The next morning I was up early and back on the playa well before sunrise. The conditions did not look promising, but I’m not one to give up too quickly, especially after investing two days and 55 miles of driving on awful roads to be there, so I stuck around. The sky was overcast and the wind was blowing wildly as I wandered far out on the playa trying to figure out what and how to photograph in these conditions.

As so often happens if you are “out there” enough, the unpromising conditions began to shift in ways that were more or less miraculous. The thick overcast that was hugging the tall mountains to my east began to thin and break up, and as it did so a line of spectacular lenticular clouds was revealed above the mountains to the north beyond the far end of the playa, and the mountains were dramatically lit from the side by the early sunlight. The wind, which was still a photographic challenge, blew the tattered clouds away from me, creating alternating bands of shadow and sunlight that  raced across the playa, producing one of the most dynamic landscapes that I had seen.

At first the light was only at the far end of the playa, and I was still in the shadow of those tall mountains. But it didn’t take a lot of thinking to see that the light would soon reach my position as the sun rose. I recall quickly running about to find some foreground arrangement of sliding rocks that could create a composition in conjunction with the larger landscape. I soon found these two rocks, with the track of the nearer one curving off toward the Grandstand and the distant mountains. I set up quickly and within moments the first light arrived and I made a few exposures.

I recall emerging a short time later from that highly focused altered “flow” state that we sometimes enter when we are engrossed in photographing a subject — a state in which we lose our conscious awareness of time and of anything besides the subject of the photograph. I remember looking up and realizing that I was almost the only person on the playa in these stunning conditions — one other photographer was visible some distance off — and that the moment had now passed.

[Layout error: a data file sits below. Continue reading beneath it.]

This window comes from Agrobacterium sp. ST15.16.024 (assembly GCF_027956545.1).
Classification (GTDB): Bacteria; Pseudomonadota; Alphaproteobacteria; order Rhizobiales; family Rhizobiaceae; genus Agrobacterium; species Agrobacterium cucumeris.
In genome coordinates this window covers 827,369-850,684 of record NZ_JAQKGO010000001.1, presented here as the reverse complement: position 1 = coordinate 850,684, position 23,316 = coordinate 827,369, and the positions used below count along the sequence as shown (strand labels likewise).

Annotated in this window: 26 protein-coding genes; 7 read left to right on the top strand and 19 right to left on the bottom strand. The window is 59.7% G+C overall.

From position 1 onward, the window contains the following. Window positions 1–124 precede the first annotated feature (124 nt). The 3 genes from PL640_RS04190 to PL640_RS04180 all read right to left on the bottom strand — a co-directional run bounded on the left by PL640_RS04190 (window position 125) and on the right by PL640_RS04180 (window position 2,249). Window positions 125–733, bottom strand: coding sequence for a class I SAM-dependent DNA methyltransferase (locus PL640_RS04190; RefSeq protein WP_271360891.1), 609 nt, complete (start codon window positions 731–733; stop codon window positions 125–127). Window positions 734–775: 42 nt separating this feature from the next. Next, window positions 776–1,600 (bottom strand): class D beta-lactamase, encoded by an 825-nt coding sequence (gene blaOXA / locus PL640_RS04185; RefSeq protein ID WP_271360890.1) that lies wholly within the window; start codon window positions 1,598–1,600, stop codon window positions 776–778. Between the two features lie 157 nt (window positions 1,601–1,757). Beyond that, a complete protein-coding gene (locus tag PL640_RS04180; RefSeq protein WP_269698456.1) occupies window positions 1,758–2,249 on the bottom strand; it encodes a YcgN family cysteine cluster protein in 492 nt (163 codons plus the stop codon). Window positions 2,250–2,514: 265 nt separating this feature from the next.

I think I have two regrets about this photograph, one technical and the other a not-unusual response to such an experience. The technical disappointment, though a somewhat minor one in the grand scheme, is that I was photographing with what was more or less “test gear” — the somewhat low-end equipment that I had picked up to explore DSLR photography. As a result, this photograph will always be seen as a relatively small print. No 30″ x 40″ prints are likely from this one! The other regret is an ironic one. After the powerful magic of such a morning on the playa, I eventually realized that I’m unlikely to encounter anything quite like that again in this particular spot, a realization that has come back to me on each subsequent visit to the place. But I’ll accept that in exchange for one morning like this one!


G Dan Mitchell is a California photographer and visual opportunist. Blog | About | Flickr | Twitter | FacebookGoogle+ | 500px.com | LinkedIn | Email


All media © Copyright G Dan Mitchell or others where indicated. Any use requires advance permission from G Dan Mitchell.

Death Valley, Evening

Death Valley, Evening

Evening light on the playa of Death Valley, with lower slopes of the Panamint Mountains rising beyond

Death Valley, Evening. Death Valley National Park, California. March 30, 2015. © Copyright 2015 G Dan Mitchell – all rights reserved.

Evening light on the playa of Death Valley, with lower slopes of the Panamint Mountains rising beyond